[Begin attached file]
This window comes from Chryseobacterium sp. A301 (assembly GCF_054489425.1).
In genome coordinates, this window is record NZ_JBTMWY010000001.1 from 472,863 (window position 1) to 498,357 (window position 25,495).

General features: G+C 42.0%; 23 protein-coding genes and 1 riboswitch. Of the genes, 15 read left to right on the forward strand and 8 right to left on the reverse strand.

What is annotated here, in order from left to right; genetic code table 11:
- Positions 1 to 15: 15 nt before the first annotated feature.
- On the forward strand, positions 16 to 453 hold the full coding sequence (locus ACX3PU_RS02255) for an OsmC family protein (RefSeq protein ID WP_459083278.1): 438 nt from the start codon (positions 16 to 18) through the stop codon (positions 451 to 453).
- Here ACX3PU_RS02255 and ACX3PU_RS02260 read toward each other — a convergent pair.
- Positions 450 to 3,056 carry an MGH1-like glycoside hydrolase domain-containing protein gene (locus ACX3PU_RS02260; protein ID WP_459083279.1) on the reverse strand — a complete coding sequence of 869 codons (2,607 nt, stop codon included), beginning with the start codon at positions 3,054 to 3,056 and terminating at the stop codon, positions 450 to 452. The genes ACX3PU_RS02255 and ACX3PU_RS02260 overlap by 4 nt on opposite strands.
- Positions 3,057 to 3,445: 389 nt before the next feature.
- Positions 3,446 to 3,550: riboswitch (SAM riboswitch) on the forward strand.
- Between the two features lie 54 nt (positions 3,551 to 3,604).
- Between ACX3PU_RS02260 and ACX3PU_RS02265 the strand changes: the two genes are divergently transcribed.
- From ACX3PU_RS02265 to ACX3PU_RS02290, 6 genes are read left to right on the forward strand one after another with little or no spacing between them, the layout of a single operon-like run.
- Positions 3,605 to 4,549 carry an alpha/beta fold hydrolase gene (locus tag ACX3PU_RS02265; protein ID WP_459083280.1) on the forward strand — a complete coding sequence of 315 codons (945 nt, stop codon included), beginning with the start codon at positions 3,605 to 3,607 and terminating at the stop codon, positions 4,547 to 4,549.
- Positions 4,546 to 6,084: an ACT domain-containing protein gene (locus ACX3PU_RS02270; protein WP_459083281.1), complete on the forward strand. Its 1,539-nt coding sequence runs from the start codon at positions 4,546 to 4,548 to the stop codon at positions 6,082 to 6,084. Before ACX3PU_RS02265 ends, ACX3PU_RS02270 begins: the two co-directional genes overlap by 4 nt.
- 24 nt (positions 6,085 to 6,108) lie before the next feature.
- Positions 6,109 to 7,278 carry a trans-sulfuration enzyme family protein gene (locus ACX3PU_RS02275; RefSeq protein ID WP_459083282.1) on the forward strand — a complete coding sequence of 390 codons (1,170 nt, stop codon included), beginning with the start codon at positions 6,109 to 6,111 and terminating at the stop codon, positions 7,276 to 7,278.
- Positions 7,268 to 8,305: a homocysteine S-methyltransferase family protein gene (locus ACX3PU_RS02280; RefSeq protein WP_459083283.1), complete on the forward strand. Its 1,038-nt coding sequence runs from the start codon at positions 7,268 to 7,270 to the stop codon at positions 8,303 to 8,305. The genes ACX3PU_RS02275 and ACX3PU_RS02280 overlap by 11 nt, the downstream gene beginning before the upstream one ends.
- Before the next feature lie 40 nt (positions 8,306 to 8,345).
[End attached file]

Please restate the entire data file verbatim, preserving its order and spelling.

This window comes from Chryseobacterium sp. A301 (assembly GCF_054489425.1).
In genome coordinates, this window is record NZ_JBTMWY010000001.1 from 472,863 (window position 1) to 498,357 (window position 25,495).

General features: G+C 42.0%; 23 protein-coding genes and 1 riboswitch. Of the genes, 15 read left to right on the forward strand and 8 right to left on the reverse strand.

What is annotated here, in order from left to right; genetic code table 11:
- Positions 1 to 15: 15 nt before the first annotated feature.
- On the forward strand, positions 16 to 453 hold the full coding sequence (locus ACX3PU_RS02255) for an OsmC family protein (RefSeq protein ID WP_459083278.1): 438 nt from the start codon (positions 16 to 18) through the stop codon (positions 451 to 453).
- Here ACX3PU_RS02255 and ACX3PU_RS02260 read toward each other — a convergent pair.
- Positions 450 to 3,056 carry an MGH1-like glycoside hydrolase domain-containing protein gene (locus ACX3PU_RS02260; protein ID WP_459083279.1) on the reverse strand — a complete coding sequence of 869 codons (2,607 nt, stop codon included), beginning with the start codon at positions 3,054 to 3,056 and terminating at the stop codon, positions 450 to 452. The genes ACX3PU_RS02255 and ACX3PU_RS02260 overlap by 4 nt on opposite strands.
- Positions 3,057 to 3,445: 389 nt before the next feature.
- Positions 3,446 to 3,550: riboswitch (SAM riboswitch) on the forward strand.
- Between the two features lie 54 nt (positions 3,551 to 3,604).
- Between ACX3PU_RS02260 and ACX3PU_RS02265 the strand changes: the two genes are divergently transcribed.
- From ACX3PU_RS02265 to ACX3PU_RS02290, 6 genes are read left to right on the forward strand one after another with little or no spacing between them, the layout of a single operon-like run.
- Positions 3,605 to 4,549 carry an alpha/beta fold hydrolase gene (locus tag ACX3PU_RS02265; protein ID WP_459083280.1) on the forward strand — a complete coding sequence of 315 codons (945 nt, stop codon included), beginning with the start codon at positions 3,605 to 3,607 and terminating at the stop codon, positions 4,547 to 4,549.
- Positions 4,546 to 6,084: an ACT domain-containing protein gene (locus ACX3PU_RS02270; protein WP_459083281.1), complete on the forward strand. Its 1,539-nt coding sequence runs from the start codon at positions 4,546 to 4,548 to the stop codon at positions 6,082 to 6,084. Before ACX3PU_RS02265 ends, ACX3PU_RS02270 begins: the two co-directional genes overlap by 4 nt.
- 24 nt (positions 6,085 to 6,108) lie before the next feature.
- Positions 6,109 to 7,278 carry a trans-sulfuration enzyme family protein gene (locus ACX3PU_RS02275; RefSeq protein ID WP_459083282.1) on the forward strand — a complete coding sequence of 390 codons (1,170 nt, stop codon included), beginning with the start codon at positions 6,109 to 6,111 and terminating at the stop codon, positions 7,276 to 7,278.
- Positions 7,268 to 8,305: a homocysteine S-methyltransferase family protein gene (locus ACX3PU_RS02280; RefSeq protein WP_459083283.1), complete on the forward strand. Its 1,038-nt coding sequence runs from the start codon at positions 7,268 to 7,270 to the stop codon at positions 8,303 to 8,305. The genes ACX3PU_RS02275 and ACX3PU_RS02280 overlap by 11 nt, the downstream gene beginning before the upstream one ends.
- Before the next feature lie 40 nt (positions 8,306 to 8,345).